Teamsters drivers went on strike against Performance Transportation Services on Monday, June 9. Performance Transportation, of suburban Detroit, hauls light vehicles for almost all of the major automakers that sell vehicles in the U.S., according to the company’s Web site.
GM spokeswoman Deborah Silverman said GM has a plan to make sure cars get to dealerships but declined to give details.
Ford spokesman Todd Nissen said the automaker also had a plan to move vehicles from plants to dealers.
“At this point, we’re not affected by it in terms of having vehicles on their way to dealerships,” he said. Nissen also said there were reports of Teamsters pickets at some Ford plants, including Michigan Truck and Wayne Assembly, both in suburban Detroit.
PTS is responsible for just over a quarter of Toyota’s car hauling business that isn’t handled by Southeast Toyota Distributors or Gulf States Toyota, according to Toyota spokesman Xavier Dominicis. He said Toyota also has a contingency plan in place, but it’s not yet clear how a long work stoppage at PTS would affect the company’s distribution.
“Today’s the first day, so it’s a little early to tell,” Dominicis said.
The strike comes after a U.S. bankruptcy court judge gave the vehicle hauler permission to cut the pay of its union drivers by 15 percent. Performance Transportation CEO Jeff Cornish said in a letter to employees that the pay cut was temporary and that it would let the company meet its “ongoing operational obligations” while it bargained with the Teamsters.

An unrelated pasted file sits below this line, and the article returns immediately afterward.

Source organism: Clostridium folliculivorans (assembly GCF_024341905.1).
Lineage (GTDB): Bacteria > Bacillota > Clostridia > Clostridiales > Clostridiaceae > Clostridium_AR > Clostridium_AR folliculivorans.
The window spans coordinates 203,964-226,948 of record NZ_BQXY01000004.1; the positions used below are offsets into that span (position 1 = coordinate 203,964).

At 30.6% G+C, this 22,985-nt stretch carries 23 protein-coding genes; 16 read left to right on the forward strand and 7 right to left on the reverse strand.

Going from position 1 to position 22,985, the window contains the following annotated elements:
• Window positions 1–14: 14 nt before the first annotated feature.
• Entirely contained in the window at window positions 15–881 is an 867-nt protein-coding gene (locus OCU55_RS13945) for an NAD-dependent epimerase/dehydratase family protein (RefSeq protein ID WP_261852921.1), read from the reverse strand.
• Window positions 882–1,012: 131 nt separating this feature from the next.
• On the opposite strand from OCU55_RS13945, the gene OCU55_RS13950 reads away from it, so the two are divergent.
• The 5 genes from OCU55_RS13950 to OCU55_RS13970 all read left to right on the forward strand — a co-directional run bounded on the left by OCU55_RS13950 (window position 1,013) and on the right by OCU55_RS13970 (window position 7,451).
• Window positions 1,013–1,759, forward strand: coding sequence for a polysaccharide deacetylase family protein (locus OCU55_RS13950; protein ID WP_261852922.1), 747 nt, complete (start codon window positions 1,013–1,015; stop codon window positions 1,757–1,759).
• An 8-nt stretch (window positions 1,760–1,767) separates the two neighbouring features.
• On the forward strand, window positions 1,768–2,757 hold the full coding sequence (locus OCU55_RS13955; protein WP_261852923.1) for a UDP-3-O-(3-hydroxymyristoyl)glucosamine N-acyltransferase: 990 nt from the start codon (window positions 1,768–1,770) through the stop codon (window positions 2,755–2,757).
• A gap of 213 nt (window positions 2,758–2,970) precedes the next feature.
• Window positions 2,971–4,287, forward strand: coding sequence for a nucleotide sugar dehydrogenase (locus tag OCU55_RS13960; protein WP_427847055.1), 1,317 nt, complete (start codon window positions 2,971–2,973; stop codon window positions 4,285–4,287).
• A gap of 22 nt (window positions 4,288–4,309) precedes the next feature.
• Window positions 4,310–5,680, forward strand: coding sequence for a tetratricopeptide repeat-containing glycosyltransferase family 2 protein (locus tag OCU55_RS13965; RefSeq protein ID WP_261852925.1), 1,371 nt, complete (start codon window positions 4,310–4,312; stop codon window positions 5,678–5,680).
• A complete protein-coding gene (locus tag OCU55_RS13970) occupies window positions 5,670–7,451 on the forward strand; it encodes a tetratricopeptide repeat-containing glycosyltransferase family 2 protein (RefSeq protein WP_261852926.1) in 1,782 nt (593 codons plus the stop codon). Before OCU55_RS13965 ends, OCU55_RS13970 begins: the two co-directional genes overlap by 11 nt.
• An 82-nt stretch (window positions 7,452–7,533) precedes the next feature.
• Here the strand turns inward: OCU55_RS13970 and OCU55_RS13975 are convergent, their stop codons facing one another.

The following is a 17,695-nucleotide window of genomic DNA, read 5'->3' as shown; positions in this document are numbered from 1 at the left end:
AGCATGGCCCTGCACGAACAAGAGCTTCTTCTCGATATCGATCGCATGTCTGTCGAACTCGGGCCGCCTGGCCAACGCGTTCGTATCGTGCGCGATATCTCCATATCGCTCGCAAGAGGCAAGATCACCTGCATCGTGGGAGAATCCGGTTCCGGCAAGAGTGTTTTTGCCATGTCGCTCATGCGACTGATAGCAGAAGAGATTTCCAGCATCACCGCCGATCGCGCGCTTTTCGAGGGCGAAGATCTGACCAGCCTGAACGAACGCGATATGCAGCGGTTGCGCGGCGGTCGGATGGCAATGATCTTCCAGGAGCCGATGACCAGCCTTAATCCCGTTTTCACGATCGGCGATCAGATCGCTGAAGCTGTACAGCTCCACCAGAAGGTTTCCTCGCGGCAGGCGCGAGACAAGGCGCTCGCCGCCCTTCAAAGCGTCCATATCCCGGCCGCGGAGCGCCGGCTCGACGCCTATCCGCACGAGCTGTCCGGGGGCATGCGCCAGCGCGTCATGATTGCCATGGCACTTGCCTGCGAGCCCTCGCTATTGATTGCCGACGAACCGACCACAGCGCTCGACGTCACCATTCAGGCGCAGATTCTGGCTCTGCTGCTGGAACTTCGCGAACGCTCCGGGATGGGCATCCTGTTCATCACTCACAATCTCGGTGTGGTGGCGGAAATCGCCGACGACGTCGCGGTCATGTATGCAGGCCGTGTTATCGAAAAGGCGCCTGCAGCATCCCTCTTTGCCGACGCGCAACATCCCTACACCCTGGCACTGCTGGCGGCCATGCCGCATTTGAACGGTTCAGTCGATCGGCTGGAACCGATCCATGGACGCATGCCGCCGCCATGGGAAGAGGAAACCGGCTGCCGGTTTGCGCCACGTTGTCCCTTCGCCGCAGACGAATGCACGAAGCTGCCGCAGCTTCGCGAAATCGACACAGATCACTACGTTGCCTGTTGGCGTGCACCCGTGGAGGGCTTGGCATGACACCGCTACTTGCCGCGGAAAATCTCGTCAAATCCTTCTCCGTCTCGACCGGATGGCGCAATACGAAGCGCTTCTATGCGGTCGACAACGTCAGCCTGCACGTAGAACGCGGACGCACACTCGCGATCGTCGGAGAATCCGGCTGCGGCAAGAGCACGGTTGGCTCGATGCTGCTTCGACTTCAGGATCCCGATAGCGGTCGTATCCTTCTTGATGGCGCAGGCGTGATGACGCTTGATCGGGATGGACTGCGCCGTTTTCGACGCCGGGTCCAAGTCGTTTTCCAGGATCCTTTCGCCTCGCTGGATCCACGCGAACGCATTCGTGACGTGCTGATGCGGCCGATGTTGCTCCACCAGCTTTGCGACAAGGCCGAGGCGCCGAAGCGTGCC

In an affidavit filed Saturday, June 7, supporting a motion asking a judge for a temporary injunction to stop the strike, Cornish said even a one-day strike could cause the vehicle hauler to lose customers and push it to liquidate its businesses. Performance Transportation is under bankruptcy protection. A bankruptcy court judge in Buffalo declined to rule on the motion Sunday, June 8, citing lack of jurisdiction, according to his clerk.
Cornish said customers will likely fall behind in deliveries and those customers already are looking for alternatives.
“I think customers are not going to wait a long time,” he said. “They’re going to do what they have to do.”
Cornish said the hauler, with a fleet of 1,800 trucks, delivers about 2.7 million vehicles each year and brings in about $250 million in sales.
Fred Zuckerman, head of the Teamsters Union’s car-haul division, said PTS management and other workers at the company aren’t being asked to make the same level of sacrifice as the Teamsters. He also slammed the company’s management.
“PTS has been continually declining, and we think that it’s just continuing mismanagement,” he said. “Management has got to change.”
Performance Transportation Services has operated under Chapter 11 bankruptcy protection twice since 2006, last filing in November 2007. The vehicle-hauling business has been hurt by declining shipments in North America and rising fuel prices.